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From an Urban-Suburban-Rural "Divide" to Convergence?

RESEARCH Public Opinion Survey by Alexander Hitch , Brendan Helm , and Craig Kafura
An aerial view of a rural farm community
John Reed

There is general agreement across those in urban, suburban, and rural communities on the topics of the economy and climate change, but there's a difference of opinion on immigration.


Following the 2016 presidential election, differences in voting patterns and policy outlooks for residents of urban, suburban, and rural areas took on a new level of interest. The political sorting between areas of residence, with Democrats clustered in urban areas and Republicans dominant in rural parts of the country, in many ways has become a common stand-in for political affiliation. Beginning with the 2016 Chicago Council Survey, the Chicago Council on Global Affairs began differentiating the residence of respondents based on where they lived in proximity to an urban area. Following the initial survey with geocoded responses, a 2017 Council report highlighting this data demonstrated the divergent opinions on foreign policy between urban, suburban, and rural groups. Now, with four years of such data available, it is possible to plot trends across location of residence, revealing a unique perspective on changes in public opinion based on geography. 

Since 2016, urban, suburban, and rural respondents have converged on several policy positions, often eliminating a previous divide between geographies. Most notably, there is general agreement across these geographies on opinions of the economy and international trade, albeit with differences of opinion on President Donald Trump’s tariff war with China. A majority of urban and suburban residents, and a plurality of rural residents, now also believe that climate change is a critical threat. In fact, rural and suburban opinion on the gravity of the climate crisis has experienced higher percentage point jumps year to year than urban opinion. 

This is not to suggest that American public opinion is moving toward convergence in all policy areas. In some cases, geography remains a key differentiator. Immigration policy is one example, with a majority of rural residents and a plurality of suburban residents viewing large levels of immigration as a critical threat to the United States. Yet the greater theme remains that American public opinion, across a range of topics and to varying degrees, has moved in similar directions across geography of residence.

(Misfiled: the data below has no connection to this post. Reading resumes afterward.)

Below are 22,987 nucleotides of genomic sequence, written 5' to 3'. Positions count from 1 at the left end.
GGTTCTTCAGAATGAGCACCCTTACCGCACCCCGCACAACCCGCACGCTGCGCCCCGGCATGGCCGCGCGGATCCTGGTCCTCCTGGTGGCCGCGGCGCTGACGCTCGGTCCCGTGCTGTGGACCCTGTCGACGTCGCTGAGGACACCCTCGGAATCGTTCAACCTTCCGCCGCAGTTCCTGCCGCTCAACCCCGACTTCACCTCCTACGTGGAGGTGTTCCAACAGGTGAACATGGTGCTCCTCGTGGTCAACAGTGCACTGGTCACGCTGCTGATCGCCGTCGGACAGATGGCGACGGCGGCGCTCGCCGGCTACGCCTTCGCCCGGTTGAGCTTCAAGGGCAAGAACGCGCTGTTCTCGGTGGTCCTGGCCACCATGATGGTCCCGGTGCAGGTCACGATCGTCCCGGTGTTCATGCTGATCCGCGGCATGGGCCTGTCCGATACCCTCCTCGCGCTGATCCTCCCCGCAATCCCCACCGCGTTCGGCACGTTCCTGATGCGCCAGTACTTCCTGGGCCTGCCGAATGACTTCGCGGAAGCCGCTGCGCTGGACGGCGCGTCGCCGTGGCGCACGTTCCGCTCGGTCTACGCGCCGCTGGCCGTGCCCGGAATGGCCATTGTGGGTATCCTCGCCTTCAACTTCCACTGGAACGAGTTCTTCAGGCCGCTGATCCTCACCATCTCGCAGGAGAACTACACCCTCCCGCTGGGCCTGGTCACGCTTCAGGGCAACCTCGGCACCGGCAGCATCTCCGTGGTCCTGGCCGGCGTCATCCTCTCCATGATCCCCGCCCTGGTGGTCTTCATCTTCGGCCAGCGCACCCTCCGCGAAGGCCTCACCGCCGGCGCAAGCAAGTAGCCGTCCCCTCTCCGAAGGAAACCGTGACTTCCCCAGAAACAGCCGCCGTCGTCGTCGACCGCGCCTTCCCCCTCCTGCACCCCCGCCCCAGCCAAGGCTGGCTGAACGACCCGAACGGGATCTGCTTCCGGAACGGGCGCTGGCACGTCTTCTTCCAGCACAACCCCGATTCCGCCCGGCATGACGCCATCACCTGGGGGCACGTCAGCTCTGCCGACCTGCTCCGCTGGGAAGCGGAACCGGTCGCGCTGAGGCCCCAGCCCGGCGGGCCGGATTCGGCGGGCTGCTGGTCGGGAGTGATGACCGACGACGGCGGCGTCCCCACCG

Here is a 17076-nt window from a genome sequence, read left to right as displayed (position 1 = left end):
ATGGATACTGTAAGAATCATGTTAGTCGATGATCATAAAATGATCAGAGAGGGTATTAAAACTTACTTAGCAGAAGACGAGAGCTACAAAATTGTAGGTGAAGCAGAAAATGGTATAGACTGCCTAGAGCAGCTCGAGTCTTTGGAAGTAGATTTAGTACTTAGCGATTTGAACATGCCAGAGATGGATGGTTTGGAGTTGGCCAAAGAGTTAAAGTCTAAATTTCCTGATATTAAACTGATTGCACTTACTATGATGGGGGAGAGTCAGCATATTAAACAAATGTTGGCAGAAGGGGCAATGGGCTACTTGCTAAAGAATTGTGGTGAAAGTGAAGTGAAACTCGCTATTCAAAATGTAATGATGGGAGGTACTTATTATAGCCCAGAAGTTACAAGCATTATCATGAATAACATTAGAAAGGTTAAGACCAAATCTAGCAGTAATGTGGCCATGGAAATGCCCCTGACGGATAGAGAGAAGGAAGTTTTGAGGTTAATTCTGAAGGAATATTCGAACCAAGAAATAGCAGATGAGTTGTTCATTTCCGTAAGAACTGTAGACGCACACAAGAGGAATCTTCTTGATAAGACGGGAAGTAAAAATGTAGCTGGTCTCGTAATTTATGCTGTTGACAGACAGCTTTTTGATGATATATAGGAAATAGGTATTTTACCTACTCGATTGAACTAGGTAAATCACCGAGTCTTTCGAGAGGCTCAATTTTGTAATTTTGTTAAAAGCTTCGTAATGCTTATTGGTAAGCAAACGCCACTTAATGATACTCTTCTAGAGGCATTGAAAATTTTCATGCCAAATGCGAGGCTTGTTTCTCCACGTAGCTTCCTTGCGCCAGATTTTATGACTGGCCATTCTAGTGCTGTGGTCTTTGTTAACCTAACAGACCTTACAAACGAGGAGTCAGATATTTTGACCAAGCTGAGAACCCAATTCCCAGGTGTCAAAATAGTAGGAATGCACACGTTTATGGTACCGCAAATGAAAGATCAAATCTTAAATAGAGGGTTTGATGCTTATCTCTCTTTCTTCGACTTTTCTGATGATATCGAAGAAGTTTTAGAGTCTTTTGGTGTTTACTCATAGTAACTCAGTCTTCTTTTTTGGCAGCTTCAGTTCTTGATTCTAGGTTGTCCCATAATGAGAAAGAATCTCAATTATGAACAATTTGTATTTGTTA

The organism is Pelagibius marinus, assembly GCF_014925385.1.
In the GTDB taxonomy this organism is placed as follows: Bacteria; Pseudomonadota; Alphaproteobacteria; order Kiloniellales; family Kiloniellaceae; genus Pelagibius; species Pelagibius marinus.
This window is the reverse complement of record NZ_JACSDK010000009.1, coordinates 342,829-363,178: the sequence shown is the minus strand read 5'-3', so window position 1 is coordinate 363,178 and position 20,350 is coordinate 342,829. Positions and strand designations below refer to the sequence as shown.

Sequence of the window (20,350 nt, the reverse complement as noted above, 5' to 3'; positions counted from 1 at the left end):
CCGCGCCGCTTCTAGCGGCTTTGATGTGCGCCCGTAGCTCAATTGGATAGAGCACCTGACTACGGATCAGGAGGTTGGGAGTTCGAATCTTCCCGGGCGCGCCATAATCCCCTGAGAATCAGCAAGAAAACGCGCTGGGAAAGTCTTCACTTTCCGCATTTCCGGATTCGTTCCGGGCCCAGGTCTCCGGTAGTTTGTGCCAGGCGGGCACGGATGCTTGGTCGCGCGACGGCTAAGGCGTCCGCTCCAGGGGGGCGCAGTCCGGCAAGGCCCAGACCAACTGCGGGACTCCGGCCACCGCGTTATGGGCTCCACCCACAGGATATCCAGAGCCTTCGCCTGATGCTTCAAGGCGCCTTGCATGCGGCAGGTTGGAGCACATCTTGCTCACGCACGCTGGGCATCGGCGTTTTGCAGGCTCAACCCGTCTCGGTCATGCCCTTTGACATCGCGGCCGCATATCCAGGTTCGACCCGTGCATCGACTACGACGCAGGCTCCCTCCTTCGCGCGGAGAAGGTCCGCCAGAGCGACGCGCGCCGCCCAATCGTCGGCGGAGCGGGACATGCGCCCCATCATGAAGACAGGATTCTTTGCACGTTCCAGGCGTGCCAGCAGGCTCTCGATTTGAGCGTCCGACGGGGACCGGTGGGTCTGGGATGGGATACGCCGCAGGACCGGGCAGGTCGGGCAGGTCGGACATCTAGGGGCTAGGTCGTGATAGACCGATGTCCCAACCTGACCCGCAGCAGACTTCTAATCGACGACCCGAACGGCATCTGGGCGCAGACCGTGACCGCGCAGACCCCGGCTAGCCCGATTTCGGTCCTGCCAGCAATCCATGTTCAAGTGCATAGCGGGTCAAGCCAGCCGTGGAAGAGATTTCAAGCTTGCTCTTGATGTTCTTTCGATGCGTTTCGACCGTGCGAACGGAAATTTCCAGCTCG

Key Findings   

The Economy and International Trade

Since 2016, all three geographic groups’ support for international trade has increased, most notably in the belief of the positive effects of trade for the overall US economy and for American companies. Nine in ten respondents across geographies also see international trade as good for relations with other countries, and two-thirds of each subgroup view trade deals with other countries as mutually beneficial. Importantly, previous divisions between geographic groups have narrowed, often converging such that differences in urban, suburban, and rural public opinion have been eliminated.  

Trade Relations with China

While rural respondents are more likely to support placing tariffs on Chinese imports, three in four respondents in each geography favor trade with China. Majorities in each group also believe in undertaking friendly engagement with China and that trading with China enhances US security.  


Immigration remains a relatively divisive subject between geographies. While support for legal immigration has increased for rural and suburban groups, the gulf between urban and rural geographies over the threat of large numbers of immigrants and refugees has grown considerably, with suburban opinions having changed little and resembling neither urban nor rural viewpoints.   

Climate Change

Concern with climate change has risen across all geographies, with the largest increases in rural respondents’ views since 2016. However, rural residents are far less likely to support drastic measures to combat climate change than their urban and suburban counterparts. 

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Crown Center Content This content is produced by the Lester Crown Center, which aims to shape debates and inform decisions on important US foreign policy and national security issues.
About the Authors
Alexander Hitch
Former Research Associate
Council expert Alexander Hitch
Alexander Hitch is a former research associate for the Global Cities team at the Chicago Council on Global Affairs, with expertise in the global economy. In this role, he coordinated various research at the Council, focusing primarily on global economic and trade policy.
Council expert Alexander Hitch
Brendan Helm
Former Research Assistant
For Council staff Brendan Helm
Brendan Helm is formerly a research assistant for the Lester Crown Center on US Foreign Policy and Public Opinion teams at the Council. After earning his undergraduate degree in international relations from the College of William and Mary, he worked at Teaching, Research, and International Policy—a survey project which examined the gap between academia and policymaking.
For Council staff Brendan Helm
Assistant Director, Public Opinion and Foreign Policy
headshot of Craig Kafura
Craig Kafura is the assistant director for public opinion and foreign policy at the Chicago Council on Global Affairs, a Security Fellow with the Truman National Security Project, and a Pacific Forum Young Leader. At the Council, he coordinates work on public opinion and foreign policy and is a regular contributor to the public opinion and foreign policy blog Running Numbers.
headshot of Craig Kafura